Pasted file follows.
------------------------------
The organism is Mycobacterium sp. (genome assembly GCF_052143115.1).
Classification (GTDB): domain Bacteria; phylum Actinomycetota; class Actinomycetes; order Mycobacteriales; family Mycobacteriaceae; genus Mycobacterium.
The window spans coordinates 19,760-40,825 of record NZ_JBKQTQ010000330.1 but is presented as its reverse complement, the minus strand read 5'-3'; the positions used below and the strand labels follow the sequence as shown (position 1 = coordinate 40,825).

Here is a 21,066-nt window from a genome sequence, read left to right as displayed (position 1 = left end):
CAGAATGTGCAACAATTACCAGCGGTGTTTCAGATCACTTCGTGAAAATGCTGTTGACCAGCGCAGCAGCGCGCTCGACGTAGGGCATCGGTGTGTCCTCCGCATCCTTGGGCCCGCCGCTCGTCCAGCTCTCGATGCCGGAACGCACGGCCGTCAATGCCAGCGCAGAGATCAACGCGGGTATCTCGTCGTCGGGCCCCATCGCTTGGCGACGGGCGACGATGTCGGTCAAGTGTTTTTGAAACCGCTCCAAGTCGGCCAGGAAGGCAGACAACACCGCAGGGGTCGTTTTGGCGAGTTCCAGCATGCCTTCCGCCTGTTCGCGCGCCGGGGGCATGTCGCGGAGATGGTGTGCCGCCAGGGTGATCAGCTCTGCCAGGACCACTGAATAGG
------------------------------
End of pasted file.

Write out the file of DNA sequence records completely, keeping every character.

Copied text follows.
The organism is Mycobacterium sp. (genome assembly GCF_052143115.1).
Classification (GTDB): domain Bacteria; phylum Actinomycetota; class Actinomycetes; order Mycobacteriales; family Mycobacteriaceae; genus Mycobacterium.
The window spans coordinates 19,760-40,825 of record NZ_JBKQTQ010000330.1 but is presented as its reverse complement, the minus strand read 5'-3'; the positions used below and the strand labels follow the sequence as shown (position 1 = coordinate 40,825).

Here is a 21,066-nt window from a genome sequence, read left to right as displayed (position 1 = left end):
CAGAATGTGCAACAATTACCAGCGGTGTTTCAGATCACTTCGTGAAAATGCTGTTGACCAGCGCAGCAGCGCGCTCGACGTAGGGCATCGGTGTGTCCTCCGCATCCTTGGGCCCGCCGCTCGTCCAGCTCTCGATGCCGGAACGCACGGCCGTCAATGCCAGCGCAGAGATCAACGCGGGTATCTCGTCGTCGGGCCCCATCGCTTGGCGACGGGCGACGATGTCGGTCAAGTGTTTTTGAAACCGCTCCAAGTCGGCCAGGAAGGCAGACAACACCGCAGGGGTCGTTTTGGCGAGTTCCAGCATGCCTTCCGCCTGTTCGCGCGCCGGGGGCATGTCGCGGAGATGGTGTGCCGCCAGGGTGATCAGCTCTGCCAGGACCACTGAATAGG